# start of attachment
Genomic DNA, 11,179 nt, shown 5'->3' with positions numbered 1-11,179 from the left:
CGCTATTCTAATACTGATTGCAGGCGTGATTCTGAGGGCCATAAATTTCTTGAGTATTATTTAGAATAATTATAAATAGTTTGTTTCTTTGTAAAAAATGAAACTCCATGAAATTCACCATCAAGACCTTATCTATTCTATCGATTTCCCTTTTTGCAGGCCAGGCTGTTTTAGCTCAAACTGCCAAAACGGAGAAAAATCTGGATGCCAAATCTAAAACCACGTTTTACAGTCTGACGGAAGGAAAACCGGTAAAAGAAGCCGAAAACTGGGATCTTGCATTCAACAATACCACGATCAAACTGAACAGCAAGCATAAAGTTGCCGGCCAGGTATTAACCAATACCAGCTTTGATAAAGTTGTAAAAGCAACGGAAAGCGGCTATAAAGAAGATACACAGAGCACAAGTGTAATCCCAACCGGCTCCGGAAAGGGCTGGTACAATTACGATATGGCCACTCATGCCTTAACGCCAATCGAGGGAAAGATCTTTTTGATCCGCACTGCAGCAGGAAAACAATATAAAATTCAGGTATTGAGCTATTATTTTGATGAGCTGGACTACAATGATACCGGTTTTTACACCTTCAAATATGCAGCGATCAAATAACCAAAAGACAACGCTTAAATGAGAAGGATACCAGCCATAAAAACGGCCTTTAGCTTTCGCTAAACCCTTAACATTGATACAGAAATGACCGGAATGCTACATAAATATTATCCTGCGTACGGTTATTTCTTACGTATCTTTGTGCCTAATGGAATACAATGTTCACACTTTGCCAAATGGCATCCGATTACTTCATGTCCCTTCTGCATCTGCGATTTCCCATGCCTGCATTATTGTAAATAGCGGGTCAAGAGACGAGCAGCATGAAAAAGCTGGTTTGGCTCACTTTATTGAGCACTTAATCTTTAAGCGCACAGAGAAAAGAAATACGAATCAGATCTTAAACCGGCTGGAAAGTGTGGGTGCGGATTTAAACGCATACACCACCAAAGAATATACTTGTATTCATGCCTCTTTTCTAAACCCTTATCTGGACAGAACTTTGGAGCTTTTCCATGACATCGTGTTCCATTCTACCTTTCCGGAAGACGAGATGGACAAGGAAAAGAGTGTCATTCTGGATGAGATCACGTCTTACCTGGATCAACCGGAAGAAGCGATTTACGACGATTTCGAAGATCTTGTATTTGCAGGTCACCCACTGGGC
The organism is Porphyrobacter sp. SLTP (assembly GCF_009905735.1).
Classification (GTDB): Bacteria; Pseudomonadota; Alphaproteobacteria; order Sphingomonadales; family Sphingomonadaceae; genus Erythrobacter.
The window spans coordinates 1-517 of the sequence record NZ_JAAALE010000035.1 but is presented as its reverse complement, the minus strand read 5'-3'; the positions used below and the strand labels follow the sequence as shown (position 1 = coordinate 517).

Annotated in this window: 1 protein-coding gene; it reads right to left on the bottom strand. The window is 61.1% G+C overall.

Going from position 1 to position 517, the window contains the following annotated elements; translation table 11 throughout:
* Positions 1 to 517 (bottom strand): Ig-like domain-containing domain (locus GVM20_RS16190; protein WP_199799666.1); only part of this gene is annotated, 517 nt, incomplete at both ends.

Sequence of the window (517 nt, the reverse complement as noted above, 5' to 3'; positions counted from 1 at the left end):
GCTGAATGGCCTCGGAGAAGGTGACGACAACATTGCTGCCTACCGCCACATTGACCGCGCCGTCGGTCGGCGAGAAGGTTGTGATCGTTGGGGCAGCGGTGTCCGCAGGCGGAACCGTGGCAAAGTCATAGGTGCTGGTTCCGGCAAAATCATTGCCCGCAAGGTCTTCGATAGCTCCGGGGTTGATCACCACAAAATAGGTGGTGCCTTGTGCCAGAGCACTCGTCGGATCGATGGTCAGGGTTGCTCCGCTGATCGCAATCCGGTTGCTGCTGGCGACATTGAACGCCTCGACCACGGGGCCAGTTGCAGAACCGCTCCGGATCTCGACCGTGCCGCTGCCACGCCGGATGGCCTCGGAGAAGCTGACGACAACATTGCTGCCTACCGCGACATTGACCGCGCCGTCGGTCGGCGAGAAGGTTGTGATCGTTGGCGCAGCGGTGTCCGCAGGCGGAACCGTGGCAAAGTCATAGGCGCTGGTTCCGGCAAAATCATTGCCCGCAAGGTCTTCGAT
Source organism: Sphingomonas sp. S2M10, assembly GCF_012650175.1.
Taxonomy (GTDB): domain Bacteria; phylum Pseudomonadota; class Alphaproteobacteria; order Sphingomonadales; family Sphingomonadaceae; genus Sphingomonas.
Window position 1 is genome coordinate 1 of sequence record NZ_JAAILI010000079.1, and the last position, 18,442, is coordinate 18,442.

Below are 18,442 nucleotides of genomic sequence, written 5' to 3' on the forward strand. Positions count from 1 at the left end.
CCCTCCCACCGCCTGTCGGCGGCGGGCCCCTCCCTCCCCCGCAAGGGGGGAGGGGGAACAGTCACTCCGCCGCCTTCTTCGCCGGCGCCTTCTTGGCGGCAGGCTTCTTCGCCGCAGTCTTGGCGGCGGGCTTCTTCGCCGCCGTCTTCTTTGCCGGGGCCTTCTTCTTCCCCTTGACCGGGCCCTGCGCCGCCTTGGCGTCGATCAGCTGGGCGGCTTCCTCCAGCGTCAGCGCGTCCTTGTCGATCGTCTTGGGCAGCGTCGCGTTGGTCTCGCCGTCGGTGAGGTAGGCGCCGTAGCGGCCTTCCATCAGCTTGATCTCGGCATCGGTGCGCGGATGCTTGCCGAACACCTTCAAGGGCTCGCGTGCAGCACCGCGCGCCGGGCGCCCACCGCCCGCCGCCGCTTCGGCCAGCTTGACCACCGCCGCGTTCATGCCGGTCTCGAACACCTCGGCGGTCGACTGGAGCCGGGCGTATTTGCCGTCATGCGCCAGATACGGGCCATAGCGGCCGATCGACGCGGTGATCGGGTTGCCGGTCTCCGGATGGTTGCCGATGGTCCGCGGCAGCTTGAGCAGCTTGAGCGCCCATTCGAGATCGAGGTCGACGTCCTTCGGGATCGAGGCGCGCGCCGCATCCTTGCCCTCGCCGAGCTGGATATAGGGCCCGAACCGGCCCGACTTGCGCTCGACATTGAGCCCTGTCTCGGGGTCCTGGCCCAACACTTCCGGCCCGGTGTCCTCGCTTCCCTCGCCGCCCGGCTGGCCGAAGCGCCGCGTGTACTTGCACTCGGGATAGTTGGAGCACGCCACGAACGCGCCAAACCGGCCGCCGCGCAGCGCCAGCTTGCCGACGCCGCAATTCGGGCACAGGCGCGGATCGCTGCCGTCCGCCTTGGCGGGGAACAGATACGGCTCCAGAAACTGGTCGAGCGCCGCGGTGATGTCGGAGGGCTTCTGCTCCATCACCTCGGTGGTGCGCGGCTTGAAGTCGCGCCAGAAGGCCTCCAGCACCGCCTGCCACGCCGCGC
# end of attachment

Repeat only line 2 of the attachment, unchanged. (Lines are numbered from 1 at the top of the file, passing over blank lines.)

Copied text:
CGCTATTCTAATACTGATTGCAGGCGTGATTCTGAGGGCCATAAATTTCTTGAGTATTATTTAGAATAATTATAAATAGTTTGTTTCTTTGTAAAAAATGAAACTCCATGAAATTCACCATCAAGACCTTATCTATTCTATCGATTTCCCTTTTTGCAGGCCAGGCTGTTTTAGCTCAAACTGCCAAAACGGAGAAAAATCTGGATGCCAAATCTAAAACCACGTTTTACAGTCTGACGGAAGGAAAACCGGTAAAAGAAGCCGAAAACTGGGATCTTGCATTCAACAATACCACGATCAAACTGAACAGCAAGCATAAAGTTGCCGGCCAGGTATTAACCAATACCAGCTTTGATAAAGTTGTAAAAGCAACGGAAAGCGGCTATAAAGAAGATACACAGAGCACAAGTGTAATCCCAACCGGCTCCGGAAAGGGCTGGTACAATTACGATATGGCCACTCATGCCTTAACGCCAATCGAGGGAAAGATCTTTTTGATCCGCACTGCAGCAGGAAAACAATATAAAATTCAGGTATTGAGCTATTATTTTGATGAGCTGGACTACAATGATACCGGTTTTTACACCTTCAAATATGCAGCGATCAAATAACCAAAAGACAACGCTTAAATGAGAAGGATACCAGCCATAAAAACGGCCTTTAGCTTTCGCTAAACCCTTAACATTGATACAGAAATGACCGGAATGCTACATAAATATTATCCTGCGTACGGTTATTTCTTACGTATCTTTGTGCCTAATGGAATACAATGTTCACACTTTGCCAAATGGCATCCGATTACTTCATGTCCCTTCTGCATCTGCGATTTCCCATGCCTGCATTATTGTAAATAGCGGGTCAAGAGACGAGCAGCATGAAAAAGCTGGTTTGGCTCACTTTATTGAGCACTTAATCTTTAAGCGCACAGAGAAAAGAAATACGAATCAGATCTTAAACCGGCTGGAAAGTGTGGGTGCGGATTTAAACGCATACACCACCAAAGAATATACTTGTATTCATGCCTCTTTTCTAAACCCTTATCTGGACAGAACTTTGGAGCTTTTCCATGACATCGTGTTCCATTCTACCTTTCCGGAAGACGAGATGGACAAGGAAAAGAGTGTCATTCTGGATGAGATCACGTCTTACCTGGATCAACCGGAAGAAGCGATTTACGACGATTTCGAAGATCTTGTATTTGCAGGTCACCCACTGGGC